New horizons of RFID and barcode integration in air industry

New horizons of RFID and barcode integration in air industry

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Longest Chance company held a conference on 26th of November, 2015 at the International Airport Sheremetyevo (SVO) in Moscow, Russia. The conference was in conjunction with IATA and dedicated to the results of the pilot project jointly involved the Aeroflot airline and its flights from the Sheremetyevo to the airports of Prague, Bologna, Tallinn. The key speaker was Mr. Andrew Price, Head of Airport Operations, IATA. Other speakers included top managers of Longest Chance, Aeroflot, and Sheremetyevo.


The conference participants summarized the results of this pilot project for Hand-to-Hand RFID Baggage Tracking System developed by Longest Chance for the Aeroflot airlines and some of its flights and demonstrated for the first time the tracking of baggage movements since its check-in or drop-off at Sheremetyevo until baggage claim at Prague, Bologna, and Tallinn.

The main goal of this pilot project is the demonstration of new capabilities of the Hand-to-Hand RFID Baggage Tracking System (HHRBTS) for improving the quality and read rates in the baggage handling operations, as well as new opportunities for airlines in providing reliable control over a passage of all checked in baggage through the security zones at airports.

This pilot, in close cooperation with IATA, shows the significance of RFID technologies and capabilities opened up by this HHRBTS system for airlines. Since airlines are those to suffer most the financial loss due to lost or mishandled baggage. What’s more, at some airlines and countries, their location, level of compensation for mishandled baggage, could be quite different – from minor repayments to unlimited sums.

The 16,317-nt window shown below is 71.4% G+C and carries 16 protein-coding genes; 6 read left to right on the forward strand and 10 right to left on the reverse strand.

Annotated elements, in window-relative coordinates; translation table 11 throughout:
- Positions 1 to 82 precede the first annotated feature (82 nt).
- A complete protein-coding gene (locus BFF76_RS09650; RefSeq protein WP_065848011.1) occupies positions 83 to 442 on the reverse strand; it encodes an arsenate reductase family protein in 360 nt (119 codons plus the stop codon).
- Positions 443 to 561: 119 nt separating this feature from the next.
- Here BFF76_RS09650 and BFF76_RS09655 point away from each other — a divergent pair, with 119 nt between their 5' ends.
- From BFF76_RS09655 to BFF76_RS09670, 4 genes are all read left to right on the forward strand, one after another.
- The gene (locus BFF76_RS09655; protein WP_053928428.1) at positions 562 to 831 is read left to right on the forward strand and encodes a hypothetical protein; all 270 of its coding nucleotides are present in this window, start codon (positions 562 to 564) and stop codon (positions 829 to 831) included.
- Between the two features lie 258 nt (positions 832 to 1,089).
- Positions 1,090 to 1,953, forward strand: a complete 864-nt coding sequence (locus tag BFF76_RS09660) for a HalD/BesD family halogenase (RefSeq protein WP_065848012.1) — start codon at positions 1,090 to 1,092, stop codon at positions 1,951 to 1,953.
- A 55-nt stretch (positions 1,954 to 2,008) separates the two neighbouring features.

In order to improve the situation with mishandled baggage, IATA made the decision to issue the Resolution 753 which is mandatory to follow for IATA members and is effective from June 2018.

“IATA Resolution 753 defines the minimum required a set of data on a baggage required to collect and store by any airline to minimize the number of lost or mishandled baggage. This conference allowed us to fully appreciate the volumes of works fulfilled during this pilot project and evaluate the excellent results achieved. All parties involved in this project – system developers and air industry’s representatives – noted the efficiency of the Hand-to-Hand RFID Baggage Tracking System and significant opportunities in its further application and use,” said Andrew Price, Head of Airport Operations, IATA.

The important benefit of using RFID technologies instead traditional barcodes is now the improvement of quality and transparency of baggage operations, additional control from airlines over the baggage movement through the security checks in airports, improvement of passenger trust in timely baggage delivery along with the passenger, as well as new services to clients.

As noted by Sergey Tsybouk, General Manager, Longest Chance: “During this pilot project, our Hand-to-Hand RFID Baggage Tracking showed exclusively high level of bag tag readability 99,99%. This lets airlines and baggage handlers to reliably control all baggage movements inside and outside airport and terminal baggage handling system as well as between any number of airports (inter-airport deliveries). The system is very flexible, easy to install and integrate with other IT systems, and fully automated.”

The Hand-to-Hand RFID Baggage Tracking System (HHRBTS) is developed by the Longest Chance company in close cooperation with IATA according to existing standards. This provides airlines with full compliance with the requirements of IATA Resolution 753 effective since June 2018.

HOW “HHRBTS” RFID TRACKING SYSTEM WORKS

BUSINESS MODEL

RFID Tracking

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